"The U.S. mission to the United Nations has been on the front lines of President Obama's new era of engagement, achieving tangible results that make Americans safer, like the passage of tough sanctions [against] Iran and North Korea, and the reinvigoration of the Non-Proliferation Treaty with a successful review conference," Mr. Ventrell said. "These gains are the result of our work to end needless American isolation, scrap outdated positions, repair frayed relationships and build a strong basis for cooperation to advance America's security."
Ms. Rice, a Clinton administration foreign-policy adviser, laid out the new approach last summer at New York University. She said the Bush administration's "stiff-arming" of the U.N. failed to advance core U.S. values and that the new delegation embraces the Millennium Development Goals, supports climate change initiatives and no longer blocks U.S. aid for health programs over concerns about abortions.
Heather Hurlburt, executive director of the National Security Network, said the debate boils down to two competing philosophies on how best to accomplish U.S. goals.
"I don't think there's any evidence that we've backed away from the internal-watchdog role; we've backed away from the external critic role," she said. "You just can't measure what is or isn't happening by the degree of rhetoric coming from the U.S. mission to the U.N."
Ms. Hurlburt said the Obama administration's willingness to engage at the U.N. has resulted in more cooperation on U.S. priorities, such as sanctions against North Korea and Iran, and nuclear nonproliferation.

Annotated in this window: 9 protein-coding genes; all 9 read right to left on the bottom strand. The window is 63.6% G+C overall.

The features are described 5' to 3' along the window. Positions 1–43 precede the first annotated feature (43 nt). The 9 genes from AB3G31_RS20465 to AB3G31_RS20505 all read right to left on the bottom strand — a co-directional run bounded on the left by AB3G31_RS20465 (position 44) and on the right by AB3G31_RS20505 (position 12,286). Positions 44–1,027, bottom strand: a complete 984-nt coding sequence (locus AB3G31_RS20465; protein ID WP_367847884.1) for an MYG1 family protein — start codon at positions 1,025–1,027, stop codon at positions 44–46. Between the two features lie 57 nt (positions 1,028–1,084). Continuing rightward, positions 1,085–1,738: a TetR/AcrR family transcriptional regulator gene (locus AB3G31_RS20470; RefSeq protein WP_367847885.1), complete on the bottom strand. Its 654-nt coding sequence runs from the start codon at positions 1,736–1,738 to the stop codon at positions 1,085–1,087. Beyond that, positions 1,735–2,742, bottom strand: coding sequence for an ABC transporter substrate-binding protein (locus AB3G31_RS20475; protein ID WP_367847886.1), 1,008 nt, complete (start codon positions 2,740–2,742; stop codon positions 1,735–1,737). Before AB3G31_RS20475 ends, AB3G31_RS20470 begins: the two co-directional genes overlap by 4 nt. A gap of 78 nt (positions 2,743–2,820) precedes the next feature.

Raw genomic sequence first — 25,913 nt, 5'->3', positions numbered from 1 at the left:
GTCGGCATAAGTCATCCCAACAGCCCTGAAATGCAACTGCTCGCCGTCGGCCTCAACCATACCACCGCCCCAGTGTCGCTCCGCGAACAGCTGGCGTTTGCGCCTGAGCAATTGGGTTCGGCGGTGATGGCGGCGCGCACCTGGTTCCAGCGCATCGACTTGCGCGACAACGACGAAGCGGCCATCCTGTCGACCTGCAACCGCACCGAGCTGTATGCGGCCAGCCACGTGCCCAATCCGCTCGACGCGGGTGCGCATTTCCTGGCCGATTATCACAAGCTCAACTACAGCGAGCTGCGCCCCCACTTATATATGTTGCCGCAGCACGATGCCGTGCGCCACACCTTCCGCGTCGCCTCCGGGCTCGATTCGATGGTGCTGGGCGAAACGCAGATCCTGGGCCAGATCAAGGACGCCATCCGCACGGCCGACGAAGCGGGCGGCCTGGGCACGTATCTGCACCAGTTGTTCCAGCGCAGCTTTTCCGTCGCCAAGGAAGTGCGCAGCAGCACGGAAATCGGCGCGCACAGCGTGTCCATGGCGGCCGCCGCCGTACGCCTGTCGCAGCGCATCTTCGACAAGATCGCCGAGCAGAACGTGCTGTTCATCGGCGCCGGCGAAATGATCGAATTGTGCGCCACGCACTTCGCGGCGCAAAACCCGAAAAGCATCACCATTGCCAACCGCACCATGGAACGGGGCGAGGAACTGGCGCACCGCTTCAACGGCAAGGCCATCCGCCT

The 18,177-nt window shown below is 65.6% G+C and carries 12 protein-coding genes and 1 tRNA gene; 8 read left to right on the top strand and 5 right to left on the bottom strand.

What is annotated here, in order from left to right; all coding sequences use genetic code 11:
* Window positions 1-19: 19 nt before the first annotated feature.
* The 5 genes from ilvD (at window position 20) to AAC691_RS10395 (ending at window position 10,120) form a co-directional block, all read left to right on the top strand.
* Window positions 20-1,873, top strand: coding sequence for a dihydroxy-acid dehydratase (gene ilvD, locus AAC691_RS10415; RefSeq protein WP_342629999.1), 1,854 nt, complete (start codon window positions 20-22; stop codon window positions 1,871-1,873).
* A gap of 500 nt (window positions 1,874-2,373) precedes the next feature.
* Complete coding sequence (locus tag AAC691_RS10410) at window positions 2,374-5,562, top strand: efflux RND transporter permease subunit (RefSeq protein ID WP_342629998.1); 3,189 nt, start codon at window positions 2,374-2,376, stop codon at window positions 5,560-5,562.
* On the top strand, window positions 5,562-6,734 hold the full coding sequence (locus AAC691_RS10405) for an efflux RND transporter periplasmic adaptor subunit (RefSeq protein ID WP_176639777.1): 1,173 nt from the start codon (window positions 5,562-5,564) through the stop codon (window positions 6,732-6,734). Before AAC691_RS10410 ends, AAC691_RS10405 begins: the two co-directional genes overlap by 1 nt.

"You could argue that for the previous administration, U.N. reform was actually more important than any of the things the U.N. actually did," she said.
Critics of the Obama approach say it's incumbent upon the U.S. to prioritize U.N. reform.
"Unfortunately, no other country in the organization really steps forward when the U.S. fails to fill that role," said Brett Schaefer, a fellow at the Heritage Foundation. "If you're going to be a serious body, then you have to be transparent. When we give you money, you have to allow us to find out where that money goes and how it's used. You can't have cronyism; you have to open yourself to a minimum level of due diligence."
A Republican takeover of the House or Senate could complicate the administration's U.N. strategy. Republicans have held congressional hearings or withheld funds as leverage to adopt specific U.N. reforms.
"I think the Obama administration has been wary of being overly critical of the management failings of the United Nations for fear that it will simply arm congressional critics, who might then tar the United Nations with too broad a brush," said Stewart Patrick, a senior fellow at the Council on Foreign Relations. "There's fairly little upside for them."
Analysts noted that the Obama administration seems to have taken a page from the Bush administration's playbook by using organizations outside the U.N. — such as the Group of 20 finance ministers and the five permanent Security Council members plus Germany — to advance certain interests.
In a speech at the Council on Foreign Relations this month, Secretary of State Hillary Clinton said, "The U.N. was never intended to tackle every challenge, nor should it. So when appropriate, we are working with our partners to establish new venues and organizations to focus on specific problems."
"That's a pretty stunning remark from what I consider to be the most pro-U.N. administration in several years," Mr. Schaefer said.